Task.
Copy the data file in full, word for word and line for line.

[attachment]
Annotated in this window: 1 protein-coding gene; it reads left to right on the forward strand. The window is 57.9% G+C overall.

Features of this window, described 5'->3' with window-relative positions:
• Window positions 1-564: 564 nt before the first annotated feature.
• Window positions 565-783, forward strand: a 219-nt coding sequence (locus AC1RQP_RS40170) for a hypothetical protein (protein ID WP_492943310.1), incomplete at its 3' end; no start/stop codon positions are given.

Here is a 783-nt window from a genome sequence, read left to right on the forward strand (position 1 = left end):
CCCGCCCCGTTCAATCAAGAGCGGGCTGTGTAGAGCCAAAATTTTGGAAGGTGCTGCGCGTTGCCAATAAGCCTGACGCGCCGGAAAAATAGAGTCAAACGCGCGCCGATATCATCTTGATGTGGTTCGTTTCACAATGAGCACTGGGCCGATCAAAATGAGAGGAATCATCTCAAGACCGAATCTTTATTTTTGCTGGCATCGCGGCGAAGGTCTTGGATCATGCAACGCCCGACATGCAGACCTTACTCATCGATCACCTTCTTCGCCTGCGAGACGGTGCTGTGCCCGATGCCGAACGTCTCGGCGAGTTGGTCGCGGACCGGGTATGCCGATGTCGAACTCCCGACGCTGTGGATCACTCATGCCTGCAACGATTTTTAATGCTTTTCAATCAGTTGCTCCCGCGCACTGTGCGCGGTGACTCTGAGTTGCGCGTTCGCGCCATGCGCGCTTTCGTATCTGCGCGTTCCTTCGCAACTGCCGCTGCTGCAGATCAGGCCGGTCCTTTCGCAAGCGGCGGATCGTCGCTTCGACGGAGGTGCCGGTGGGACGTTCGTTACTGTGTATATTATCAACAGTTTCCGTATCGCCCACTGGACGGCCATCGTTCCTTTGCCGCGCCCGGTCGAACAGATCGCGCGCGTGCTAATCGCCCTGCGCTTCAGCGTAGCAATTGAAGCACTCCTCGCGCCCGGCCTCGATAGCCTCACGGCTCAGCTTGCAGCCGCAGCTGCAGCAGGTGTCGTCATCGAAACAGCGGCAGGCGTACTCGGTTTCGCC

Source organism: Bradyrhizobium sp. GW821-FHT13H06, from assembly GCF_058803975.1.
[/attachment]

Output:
Annotated in this window: 1 protein-coding gene; it reads left to right on the forward strand. The window is 57.9% G+C overall.

Features of this window, described 5'->3' with window-relative positions:
• Window positions 1-564: 564 nt before the first annotated feature.
• Window positions 565-783, forward strand: a 219-nt coding sequence (locus AC1RQP_RS40170) for a hypothetical protein (protein ID WP_492943310.1), incomplete at its 3' end; no start/stop codon positions are given.

Here is a 783-nt window from a genome sequence, read left to right on the forward strand (position 1 = left end):
CCCGCCCCGTTCAATCAAGAGCGGGCTGTGTAGAGCCAAAATTTTGGAAGGTGCTGCGCGTTGCCAATAAGCCTGACGCGCCGGAAAAATAGAGTCAAACGCGCGCCGATATCATCTTGATGTGGTTCGTTTCACAATGAGCACTGGGCCGATCAAAATGAGAGGAATCATCTCAAGACCGAATCTTTATTTTTGCTGGCATCGCGGCGAAGGTCTTGGATCATGCAACGCCCGACATGCAGACCTTACTCATCGATCACCTTCTTCGCCTGCGAGACGGTGCTGTGCCCGATGCCGAACGTCTCGGCGAGTTGGTCGCGGACCGGGTATGCCGATGTCGAACTCCCGACGCTGTGGATCACTCATGCCTGCAACGATTTTTAATGCTTTTCAATCAGTTGCTCCCGCGCACTGTGCGCGGTGACTCTGAGTTGCGCGTTCGCGCCATGCGCGCTTTCGTATCTGCGCGTTCCTTCGCAACTGCCGCTGCTGCAGATCAGGCCGGTCCTTTCGCAAGCGGCGGATCGTCGCTTCGACGGAGGTGCCGGTGGGACGTTCGTTACTGTGTATATTATCAACAGTTTCCGTATCGCCCACTGGACGGCCATCGTTCCTTTGCCGCGCCCGGTCGAACAGATCGCGCGCGTGCTAATCGCCCTGCGCTTCAGCGTAGCAATTGAAGCACTCCTCGCGCCCGGCCTCGATAGCCTCACGGCTCAGCTTGCAGCCGCAGCTGCAGCAGGTGTCGTCATCGAAACAGCGGCAGGCGTACTCGGTTTCGCC

Source organism: Bradyrhizobium sp. GW821-FHT13H06, from assembly GCF_058803975.1.